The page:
While Tripoli Celebrates 'Freedom', Refugees from Africa Fear for Their Lives

Poor black migrant workers are cowering in camps as rebels hunt down Gaddafi's 'mercenaries'

Free Libya's first Eid al-Fitr out of the shadow of the dictator was a day of celebration and thanksgiving. A stream of families flocked to Martyrs' Square, in the heart of Tripoli, in their best finery. Prayers were held by the roadside, women ululated, there was joyous laughter and ceremonial gunfire.

But in another part of the Libyan capital the end of the holy month of Ramadan was being marked in a very different way. Huddled together in squalor, amid overflowing rubbish, in tents made out of rags and canvas, dozens of people, black migrant workers, whispered about what will happen to them.

The refugees were frightened. The revolution has been accompanied by the killings of men from sub-Saharan Africa on the grounds that they were mercenaries hired by Muammar Gaddafi. In reality the victims have, on many instances, been from poor countries earning a living, carrying out menial tasks, in an oil-rich state.

Amnesty International yesterday urged Libya's new government to put an end to the attacks, demanding that those found to be abusing people on racial grounds should be detained and investigated. But in a country where the suspects are themselves the law, this remains an unlikely scenario.

Jean Ping, the chairman of the African Union, which has so far refused to recognise the opposition Transitional National Council (TNC) as the new rulers of Libya, said: "We need clarification because they seem to confuse black people with mercenaries."

The problem for the refugees in a walled compound in the south of Tripoli is what happens in their immediate future. As well those at the camp, there are others spread throughout the city, locking themselves in places of refuge, too frightened to venture out.

Jefferson Baptist, a 43-year-old bricklayer from Nigeria, said: "I know three, no four, men who worked with me who are trying to get away. The person who employed us is letting them hide at the plant. I also know two men who the rebels took away. One of them was from Chad. We were walking along the road and they stopped us. He had a knife we use for work, that is all. But they beat him and arrested him. They said he was fighting for Gaddafi. 'They are going to shoot me,' he said. And one of the rebels laughed and said, 'That is right'."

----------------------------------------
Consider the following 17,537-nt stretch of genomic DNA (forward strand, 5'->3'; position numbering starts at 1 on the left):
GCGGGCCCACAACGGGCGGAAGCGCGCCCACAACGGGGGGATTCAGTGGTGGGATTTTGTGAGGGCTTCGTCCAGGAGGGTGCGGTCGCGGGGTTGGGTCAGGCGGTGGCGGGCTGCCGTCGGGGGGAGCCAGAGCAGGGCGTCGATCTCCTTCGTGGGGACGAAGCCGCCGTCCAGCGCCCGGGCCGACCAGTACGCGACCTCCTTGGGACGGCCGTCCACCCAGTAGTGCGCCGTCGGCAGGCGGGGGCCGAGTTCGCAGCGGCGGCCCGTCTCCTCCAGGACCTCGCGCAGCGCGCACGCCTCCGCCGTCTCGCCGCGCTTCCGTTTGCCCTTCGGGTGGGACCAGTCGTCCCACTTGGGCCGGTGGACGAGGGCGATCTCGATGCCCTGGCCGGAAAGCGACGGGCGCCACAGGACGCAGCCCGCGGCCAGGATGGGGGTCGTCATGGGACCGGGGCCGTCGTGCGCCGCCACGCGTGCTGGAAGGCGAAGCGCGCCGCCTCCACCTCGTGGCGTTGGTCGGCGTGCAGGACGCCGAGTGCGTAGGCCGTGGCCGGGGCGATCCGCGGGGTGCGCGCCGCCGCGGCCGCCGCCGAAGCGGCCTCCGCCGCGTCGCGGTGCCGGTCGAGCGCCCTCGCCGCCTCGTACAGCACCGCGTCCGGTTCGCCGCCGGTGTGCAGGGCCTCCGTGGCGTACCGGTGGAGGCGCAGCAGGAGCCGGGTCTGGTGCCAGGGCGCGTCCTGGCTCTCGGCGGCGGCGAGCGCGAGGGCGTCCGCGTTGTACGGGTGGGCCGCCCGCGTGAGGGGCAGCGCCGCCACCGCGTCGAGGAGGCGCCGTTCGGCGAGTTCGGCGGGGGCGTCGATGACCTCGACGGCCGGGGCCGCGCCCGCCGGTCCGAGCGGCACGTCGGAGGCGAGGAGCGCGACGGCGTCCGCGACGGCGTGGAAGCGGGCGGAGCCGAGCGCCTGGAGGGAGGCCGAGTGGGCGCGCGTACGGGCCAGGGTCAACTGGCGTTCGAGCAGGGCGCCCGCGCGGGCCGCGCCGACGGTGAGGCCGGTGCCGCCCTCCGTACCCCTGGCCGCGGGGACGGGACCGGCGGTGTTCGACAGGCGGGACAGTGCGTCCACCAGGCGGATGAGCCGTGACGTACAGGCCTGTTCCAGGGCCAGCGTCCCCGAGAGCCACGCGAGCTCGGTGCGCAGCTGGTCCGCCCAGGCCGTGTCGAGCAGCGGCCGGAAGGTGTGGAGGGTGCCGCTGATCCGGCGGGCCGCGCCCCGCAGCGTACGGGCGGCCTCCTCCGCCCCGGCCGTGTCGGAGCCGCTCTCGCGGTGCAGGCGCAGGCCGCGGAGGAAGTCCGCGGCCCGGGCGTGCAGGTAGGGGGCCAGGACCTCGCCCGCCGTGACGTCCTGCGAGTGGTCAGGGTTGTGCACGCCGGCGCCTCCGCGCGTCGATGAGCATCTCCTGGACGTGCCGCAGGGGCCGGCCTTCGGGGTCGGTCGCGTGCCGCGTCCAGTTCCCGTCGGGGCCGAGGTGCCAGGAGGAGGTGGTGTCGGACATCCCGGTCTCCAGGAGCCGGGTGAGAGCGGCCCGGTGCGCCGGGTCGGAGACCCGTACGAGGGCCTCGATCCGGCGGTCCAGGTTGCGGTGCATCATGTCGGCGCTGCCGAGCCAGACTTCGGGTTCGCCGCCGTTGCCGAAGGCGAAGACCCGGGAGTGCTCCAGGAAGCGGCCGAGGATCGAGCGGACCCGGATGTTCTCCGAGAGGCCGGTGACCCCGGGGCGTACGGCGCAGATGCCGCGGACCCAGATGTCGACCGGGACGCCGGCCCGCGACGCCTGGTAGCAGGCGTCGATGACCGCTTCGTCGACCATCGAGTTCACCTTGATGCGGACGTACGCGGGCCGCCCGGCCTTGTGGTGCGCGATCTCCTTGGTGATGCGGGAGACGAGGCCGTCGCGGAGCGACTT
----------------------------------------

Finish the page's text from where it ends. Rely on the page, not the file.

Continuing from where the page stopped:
Abdul Abdullah Mohammed, from Mali, showed extensive bruises to his shoulder and neck. "I was hit with a rifle [butt] at a checkpoint, for no reason. They took my identity paper and tore it up saying if I didn't leave the country they would kill me. I am a Mussulman. I believe in Allah. I should be allowed to go and take part in Eid. But I am here now, with no food, and I do not even know if I will get back to my country alive."

The refugees, including women and children, had been staying in their present location for the last four days. They were attempting to make their way to larger camps in the city. From there they hoped to be evacuated by international relief agencies.

Their journey here has followed a pattern of forced moves punctuated by arrests. "The rebels would come and shout at us, and ask us to keep going. Then sometimes they would look at papers and say 'this man is a mercenary, he is a sniper' and they would arrest him and we would not see him again," said Mohammed Ali Ibrahim, a 55-year-old electrician from northern Nigeria.

"They say we are mercenaries. But why? We have no guns, we have no money. We were just working hard for our wages for our families. I am too old to be a fighter."

For Mr Ibrahim's family, fasting during the day for Ramadan, the meal yesterday afternoon was rice and some cucumbers and carrots. His seven-year-old son, Ismail, had been sick for most of the night and vomited again when trying to take food. "It's the water, it is not clean. But we have no medicine to give him. What are we going to do?"

A flat-bed truck had twice passed the compound with the revolutionaries on board peering over the broken gate. On the third occasion they came in. One fighter was particularly angry. "Who are these people? Get out! Get out!" He shouted, firing his Kalashnikov into the air to reinforce the point.

Why did they have to leave? "Some of these people are killers, they have been fighting for Gaddafi, you know, they have harmed our people," said a young gunman barely past his teens, wearing a Glasgow Rangers football shirt. "We need to question them, find out what they did."

The migrant workers protested their innocence. There was some pushing and shoving, women wailed. Then another fighter stepped forward and told the others, in a measured voice, to leave the refugees alone and leave.

And they did so. Was he the commander? "No, I am just a Libyan fighting for my country," said Selim Nasruddin Sharif. "One of the reasons I joined the revolution is to stop things like this happening. We are not like Gaddafi, you know that. Things are difficult, people are very nervous. They will calm down, things will get better. Some of us will have to speak out more to make sure that happens."

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